Turkish rugs are coveted by designers for their ability to add elegance and warmth while introducing cultural verisimilitude into any space. Whether handwoven or flat-woven, they are renowned for their intricate patterns and tight, sturdy weaves that result in durable and long-lasting floor coverings. As a whole, the Turkish rug industry has historically been very influential in developing Oriental carpet weaving techniques and establishing cultural references throughout the world.
Antique Turkish rugs were some of the first Oriental carpets to be exported to Europe, and many of these pieces worked their way into the prestigious collections of European masters like Memling, Lotto, Bellini, and Hans Holbein. They are also credited with influencing the design of Persian carpets, as many small repeating patterns and guls were developed in the early Ottoman period.
From tribal designs to opulent, decorative room-sized masterpieces, the Turkish rug genre varies widely across the country and each region’s style tells its own unique story of culture and history. For example, Ladik rugs often incorporate asymmetry and elemental open patterns with gorgeous deep rose to burgundy colorations derived from natural dyes extracted from roots, plants and beetles. Meanwhile, Bergama rugs are known for their boldly stylized geometric designs and the best Turkish town rugs from the first three quarters of the 19th century exhibit refined and clearly rendered geometric compositions.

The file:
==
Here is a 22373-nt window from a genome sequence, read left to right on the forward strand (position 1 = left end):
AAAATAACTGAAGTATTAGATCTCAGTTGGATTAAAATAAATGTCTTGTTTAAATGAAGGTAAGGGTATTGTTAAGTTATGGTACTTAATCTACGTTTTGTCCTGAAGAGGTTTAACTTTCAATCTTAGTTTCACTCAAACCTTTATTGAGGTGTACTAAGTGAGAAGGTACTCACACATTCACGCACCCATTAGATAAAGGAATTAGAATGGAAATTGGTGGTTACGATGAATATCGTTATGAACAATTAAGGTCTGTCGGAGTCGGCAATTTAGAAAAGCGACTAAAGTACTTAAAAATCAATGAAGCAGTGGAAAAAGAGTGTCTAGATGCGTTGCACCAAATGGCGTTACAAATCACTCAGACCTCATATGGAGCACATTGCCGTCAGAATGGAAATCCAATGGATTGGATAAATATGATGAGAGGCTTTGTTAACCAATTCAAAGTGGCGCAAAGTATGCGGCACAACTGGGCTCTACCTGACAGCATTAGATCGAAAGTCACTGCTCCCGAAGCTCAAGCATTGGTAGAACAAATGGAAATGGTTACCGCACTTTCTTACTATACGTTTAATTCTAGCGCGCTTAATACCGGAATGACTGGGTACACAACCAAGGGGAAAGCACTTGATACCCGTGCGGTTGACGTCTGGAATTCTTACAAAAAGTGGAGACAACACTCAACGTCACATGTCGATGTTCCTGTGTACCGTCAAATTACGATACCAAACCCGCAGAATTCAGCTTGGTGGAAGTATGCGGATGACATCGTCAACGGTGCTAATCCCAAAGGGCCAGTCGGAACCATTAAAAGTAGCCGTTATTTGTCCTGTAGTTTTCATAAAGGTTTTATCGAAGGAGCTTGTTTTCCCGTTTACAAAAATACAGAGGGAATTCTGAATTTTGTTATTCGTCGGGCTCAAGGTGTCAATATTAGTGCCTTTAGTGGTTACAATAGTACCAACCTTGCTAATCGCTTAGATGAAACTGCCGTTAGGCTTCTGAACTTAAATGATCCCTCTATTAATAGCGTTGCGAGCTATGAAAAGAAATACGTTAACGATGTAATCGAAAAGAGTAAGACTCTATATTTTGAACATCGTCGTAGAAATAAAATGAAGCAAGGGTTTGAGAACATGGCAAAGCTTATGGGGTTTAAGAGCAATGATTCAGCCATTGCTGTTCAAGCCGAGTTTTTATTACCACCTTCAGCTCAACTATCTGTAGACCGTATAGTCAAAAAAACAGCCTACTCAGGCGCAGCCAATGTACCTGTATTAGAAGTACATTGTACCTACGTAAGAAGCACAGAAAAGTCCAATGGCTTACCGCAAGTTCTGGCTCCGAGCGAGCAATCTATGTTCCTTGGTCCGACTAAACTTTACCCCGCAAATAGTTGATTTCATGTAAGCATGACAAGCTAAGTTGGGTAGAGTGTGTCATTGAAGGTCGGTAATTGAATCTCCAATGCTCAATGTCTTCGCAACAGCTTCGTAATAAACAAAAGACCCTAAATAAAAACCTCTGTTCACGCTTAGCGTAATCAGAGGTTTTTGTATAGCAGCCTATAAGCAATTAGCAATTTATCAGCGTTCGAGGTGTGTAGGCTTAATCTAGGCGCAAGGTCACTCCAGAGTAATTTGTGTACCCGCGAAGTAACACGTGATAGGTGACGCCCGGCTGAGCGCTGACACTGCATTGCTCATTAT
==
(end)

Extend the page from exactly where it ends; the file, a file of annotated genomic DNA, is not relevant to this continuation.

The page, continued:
Turkish rugs are typically handknotted using either the symmetrical Turkish or Ghiordes knot, but each weaving technique creates different aesthetic characteristics and durability. In general, the more knots a rug has per square inch, the higher quality it is. To ensure a rug’s craftsmanship, look for the “Knots per Square Meter” or “KPSM” label on its underside; this indicates how many knots are in each square inch and is the most accurate way to determine its quality.vintage turkish rugs